I had been dealing with a lot of stress and anxiety since we moved back to the States. It had become so bad that I was beginning to see physical ailments directly related to the stress I was carrying. I decided to force myself to do more of what I enjoy each day as a way of staving off anxiety. One thing I felt I could commit to doing was taking at least a 10 minute walk every day.
But I didn’t want to. I was feeling overwhelmed and decided not to walk during my lunch break. But something told me to get up and start walking. So I did. My office is located directly across the street from a huge community garden and park. I figured I could kick my shoes off and walk a few laps around the lake. That would definitely make me feel better.
When I got to the garden, I walked around a bit and decided to snap some photos. I came upon some raised beds that were flourishing with vegetables and pulled out my phone. Just then, an older Black man headed straight for me. “Did you come to work?”, he said. I told him that I wasn’t dressed for work. He looked like he could be in his early 70's but he had a light in his step that let me know the garden wasn't the only activity he enjoyed. His face was weathered but his energy was youthful. “Well, whatchu come here for if you ain't gon' work? Even a person in a white shirt and tie can do this right here.” He led me to two raised beds and handed me a water hose. “Here, water these right here. How much time you got?” 28 minutes, I said. “Alright, well you spend 28 minutes soaking this dirt.” And that’s exactly what I did. In my maxi dress and ballet flats, I stood in the sun and watered those garden beds. He asked me about my background, where I was from, why I moved away from Phoenix. He told me I should never go back to Africa because this was the greatest country on Earth. He asked me about my husband and whether he was a man who liked working with his hands. He told me about his daughter’s best friend’s wedding to an African and how they took turns playing R&B and Afro beat but he just stayed in the middle and danced. He asked me if I ate goat like the other Africans do. He asked me lots of questions and gave me advice on a little bit of everything. Some of his comments might have seemed offensive in another space and time, but he was old enough to be my father and I knew where he was coming from. He didn't have the filter of political correctness but there was a transparency there that didn't allow me to feel offended. His prying was endearing. I love elders and his way of speaking reminded me of the old people back home.
“Your 28 minutes up?” Yes, just about, I need to head back to the office. He offered to walk me halfway. “It's a lot of men out here and they might be looking. I don’t think you want that so I’ll get you almost there.” On the way, he said “you want some greens?” I did. Leafy greens are my favorite kind of vegetable; I remember once paying $15 for two bunches in Jeddah. He went over to a nearby bed of rainbow chard and picked a nice big bunch. “This should feed you, your husband, and your kids, right?” Yes, it would. “Lemme add a little more 'cause your husband is African and I know they like vegetables. You know how to cook this here?” I ran down my tried and true recipe for steamed chard. (Add a little water to the pot. Chop up a finger size pieced of ginger. Add some onion and garlic. A tiny pinch of salt and pepper. Let it boil. Add the greens. Take them out when they look "alive".) “Yeah, there you go, you got it. Cook it ‘til it’s bright green, that’s all.” He gave me the bunch.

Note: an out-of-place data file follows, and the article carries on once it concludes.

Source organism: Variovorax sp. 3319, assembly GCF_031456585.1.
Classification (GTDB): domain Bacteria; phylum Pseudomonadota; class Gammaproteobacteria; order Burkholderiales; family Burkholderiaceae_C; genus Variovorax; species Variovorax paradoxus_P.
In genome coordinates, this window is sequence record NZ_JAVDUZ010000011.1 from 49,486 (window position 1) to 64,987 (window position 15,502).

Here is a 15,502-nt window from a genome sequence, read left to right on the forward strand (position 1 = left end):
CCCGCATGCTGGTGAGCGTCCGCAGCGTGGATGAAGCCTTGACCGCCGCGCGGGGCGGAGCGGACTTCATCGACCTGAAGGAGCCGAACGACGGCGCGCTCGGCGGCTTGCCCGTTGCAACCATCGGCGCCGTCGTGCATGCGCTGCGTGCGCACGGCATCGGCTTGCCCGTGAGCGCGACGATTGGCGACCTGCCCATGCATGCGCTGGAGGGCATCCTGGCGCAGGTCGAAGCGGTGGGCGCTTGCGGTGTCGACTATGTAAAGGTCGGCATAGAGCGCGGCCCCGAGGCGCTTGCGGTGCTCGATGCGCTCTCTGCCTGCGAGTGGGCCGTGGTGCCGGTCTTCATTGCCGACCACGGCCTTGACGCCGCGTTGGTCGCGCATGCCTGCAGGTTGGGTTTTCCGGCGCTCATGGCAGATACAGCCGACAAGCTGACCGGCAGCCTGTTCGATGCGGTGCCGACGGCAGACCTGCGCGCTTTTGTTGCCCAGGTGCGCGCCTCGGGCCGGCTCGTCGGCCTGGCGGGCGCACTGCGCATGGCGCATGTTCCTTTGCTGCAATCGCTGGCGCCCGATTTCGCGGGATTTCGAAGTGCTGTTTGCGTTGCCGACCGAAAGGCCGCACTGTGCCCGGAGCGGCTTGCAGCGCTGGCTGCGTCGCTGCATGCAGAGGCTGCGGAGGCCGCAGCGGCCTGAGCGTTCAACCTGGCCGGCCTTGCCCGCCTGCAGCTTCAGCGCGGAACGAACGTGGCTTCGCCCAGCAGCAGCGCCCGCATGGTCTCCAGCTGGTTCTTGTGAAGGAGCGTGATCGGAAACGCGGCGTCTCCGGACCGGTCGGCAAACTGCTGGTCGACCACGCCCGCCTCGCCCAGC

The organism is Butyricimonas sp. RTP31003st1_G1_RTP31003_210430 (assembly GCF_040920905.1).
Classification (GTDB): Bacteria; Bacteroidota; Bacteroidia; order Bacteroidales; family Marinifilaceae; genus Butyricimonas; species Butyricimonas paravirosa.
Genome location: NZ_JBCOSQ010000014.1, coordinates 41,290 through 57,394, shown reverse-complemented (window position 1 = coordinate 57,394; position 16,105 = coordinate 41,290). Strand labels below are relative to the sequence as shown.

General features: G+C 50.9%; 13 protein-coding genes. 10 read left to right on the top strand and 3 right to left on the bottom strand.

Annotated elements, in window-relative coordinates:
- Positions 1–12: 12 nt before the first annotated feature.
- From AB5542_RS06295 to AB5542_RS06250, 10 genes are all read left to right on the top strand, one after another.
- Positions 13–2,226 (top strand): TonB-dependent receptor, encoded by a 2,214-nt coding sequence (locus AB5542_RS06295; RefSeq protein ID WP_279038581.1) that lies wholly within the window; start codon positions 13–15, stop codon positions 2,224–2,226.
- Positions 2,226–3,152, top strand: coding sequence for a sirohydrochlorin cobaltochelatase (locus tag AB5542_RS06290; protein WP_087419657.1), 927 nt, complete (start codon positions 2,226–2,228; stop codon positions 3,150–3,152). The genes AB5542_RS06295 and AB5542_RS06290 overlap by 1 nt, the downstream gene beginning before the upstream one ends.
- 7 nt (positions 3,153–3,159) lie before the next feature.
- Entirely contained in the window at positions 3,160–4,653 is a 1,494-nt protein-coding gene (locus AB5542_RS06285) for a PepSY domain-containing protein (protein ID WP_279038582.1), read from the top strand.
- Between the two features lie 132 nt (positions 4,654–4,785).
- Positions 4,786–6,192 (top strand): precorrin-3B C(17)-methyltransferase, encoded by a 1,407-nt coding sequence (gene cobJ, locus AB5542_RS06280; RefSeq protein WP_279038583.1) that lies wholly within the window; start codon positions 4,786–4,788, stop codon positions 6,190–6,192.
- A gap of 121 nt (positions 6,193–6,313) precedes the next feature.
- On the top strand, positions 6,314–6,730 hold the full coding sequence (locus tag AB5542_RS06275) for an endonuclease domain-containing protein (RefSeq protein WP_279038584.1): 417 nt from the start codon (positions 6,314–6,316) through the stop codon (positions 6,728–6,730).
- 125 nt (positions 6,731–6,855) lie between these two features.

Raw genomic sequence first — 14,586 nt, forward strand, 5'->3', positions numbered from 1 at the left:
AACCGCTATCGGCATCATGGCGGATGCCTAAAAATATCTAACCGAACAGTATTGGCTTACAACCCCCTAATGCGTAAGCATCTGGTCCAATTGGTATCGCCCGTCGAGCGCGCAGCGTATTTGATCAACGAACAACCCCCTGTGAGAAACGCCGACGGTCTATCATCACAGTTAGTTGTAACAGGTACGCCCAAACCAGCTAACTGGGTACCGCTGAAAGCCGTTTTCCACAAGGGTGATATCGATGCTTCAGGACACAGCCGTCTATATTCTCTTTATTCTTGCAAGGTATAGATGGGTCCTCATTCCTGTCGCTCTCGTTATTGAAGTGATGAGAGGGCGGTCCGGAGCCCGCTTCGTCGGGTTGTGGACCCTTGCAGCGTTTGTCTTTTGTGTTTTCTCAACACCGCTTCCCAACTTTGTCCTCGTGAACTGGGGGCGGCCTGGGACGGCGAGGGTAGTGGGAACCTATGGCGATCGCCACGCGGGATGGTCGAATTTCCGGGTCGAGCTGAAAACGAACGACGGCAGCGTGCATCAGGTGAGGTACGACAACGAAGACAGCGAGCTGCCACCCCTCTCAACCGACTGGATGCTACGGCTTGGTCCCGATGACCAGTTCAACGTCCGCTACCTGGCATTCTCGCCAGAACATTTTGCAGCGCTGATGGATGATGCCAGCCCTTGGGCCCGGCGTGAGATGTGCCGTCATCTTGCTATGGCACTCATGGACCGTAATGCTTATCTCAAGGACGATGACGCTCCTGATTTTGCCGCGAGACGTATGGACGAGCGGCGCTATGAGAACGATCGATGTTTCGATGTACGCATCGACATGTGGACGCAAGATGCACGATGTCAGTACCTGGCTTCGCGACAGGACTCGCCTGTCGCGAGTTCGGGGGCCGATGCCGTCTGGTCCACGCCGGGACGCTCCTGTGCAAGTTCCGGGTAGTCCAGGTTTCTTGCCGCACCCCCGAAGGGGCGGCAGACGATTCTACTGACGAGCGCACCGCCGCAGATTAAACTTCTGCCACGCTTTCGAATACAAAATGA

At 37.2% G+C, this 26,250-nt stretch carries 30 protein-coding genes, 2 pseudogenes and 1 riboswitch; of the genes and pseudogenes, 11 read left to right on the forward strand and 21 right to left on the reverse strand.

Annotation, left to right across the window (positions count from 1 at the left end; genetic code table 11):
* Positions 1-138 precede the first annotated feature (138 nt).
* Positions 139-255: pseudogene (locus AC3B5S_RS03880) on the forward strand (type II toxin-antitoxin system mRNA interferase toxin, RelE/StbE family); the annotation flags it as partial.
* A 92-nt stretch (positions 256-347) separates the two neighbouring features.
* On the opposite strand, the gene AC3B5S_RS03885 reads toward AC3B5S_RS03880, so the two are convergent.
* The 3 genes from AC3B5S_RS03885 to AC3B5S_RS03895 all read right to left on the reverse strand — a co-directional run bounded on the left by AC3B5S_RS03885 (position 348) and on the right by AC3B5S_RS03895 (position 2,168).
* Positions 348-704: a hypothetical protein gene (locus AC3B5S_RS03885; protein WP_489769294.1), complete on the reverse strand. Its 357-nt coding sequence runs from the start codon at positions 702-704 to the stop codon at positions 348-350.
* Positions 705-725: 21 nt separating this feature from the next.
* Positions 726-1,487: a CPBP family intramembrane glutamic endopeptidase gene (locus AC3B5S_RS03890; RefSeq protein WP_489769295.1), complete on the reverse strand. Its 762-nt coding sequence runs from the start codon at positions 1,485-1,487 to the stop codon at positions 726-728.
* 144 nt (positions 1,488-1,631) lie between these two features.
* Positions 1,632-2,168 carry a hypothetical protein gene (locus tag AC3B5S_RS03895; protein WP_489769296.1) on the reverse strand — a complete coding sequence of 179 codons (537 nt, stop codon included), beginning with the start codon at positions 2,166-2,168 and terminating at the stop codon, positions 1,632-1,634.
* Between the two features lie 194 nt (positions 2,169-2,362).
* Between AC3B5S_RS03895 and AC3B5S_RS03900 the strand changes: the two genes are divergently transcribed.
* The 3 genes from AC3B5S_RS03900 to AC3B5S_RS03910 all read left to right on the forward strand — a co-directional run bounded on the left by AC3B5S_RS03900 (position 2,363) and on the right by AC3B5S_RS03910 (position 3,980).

As we got to the gate of the garden, he asked, "are you Muslim or Christian?” I sighed. I was hoping we would avoid this line of questioning; it seemed invasive, even after our half-hour chat. The last thing I wanted was to explain my religion when I was already feeling down. I’m Muslim, I said. "So you went from being raised Pentecostal to worshiping Allah" (I had not told him my grandmother was a Pentecostal ...but she was) “Well, who is Allah?” I told him. “And who is Jehovah?” I told him. “And who is Isa?” He smiled. I smiled. How did he know the name Isa? “Isa is the Arabic name for Jesus”, I said. He grinned. “That’s me, my name is Isa. Most folks don’t know that Isa is the same as Jesus. But I know you know.” He thanked me for working and told me my job on my lunch break from now on is to come and water the beds. Isa said I should bring Mohammed and the children to come and work in the garden whenever we had extra time.
I walked back to the office smiling, feeling full. It could have been because of the fresh air, the feeling of dirt on my feet mid-workday, or the bright sun shining down. Or it could have been because of the accidental meeting with a kind elder who took the time to talk to me and help me out of my sadness. Meeting ‘Jesus’ in the garden felt like the Universe welcoming me home, welcoming my strangeness with a sense of love and familiarity. He reminded me that I have people, even strangers, who understand who I am. Jesus/Isa reminded me of my father, who died when I was 16, and the wonderment of elders who pull you back in when you feel melancholy taking you out. The community garden that once stood at Central and Indian School is gone now but every time I drive by, I remember why I came home.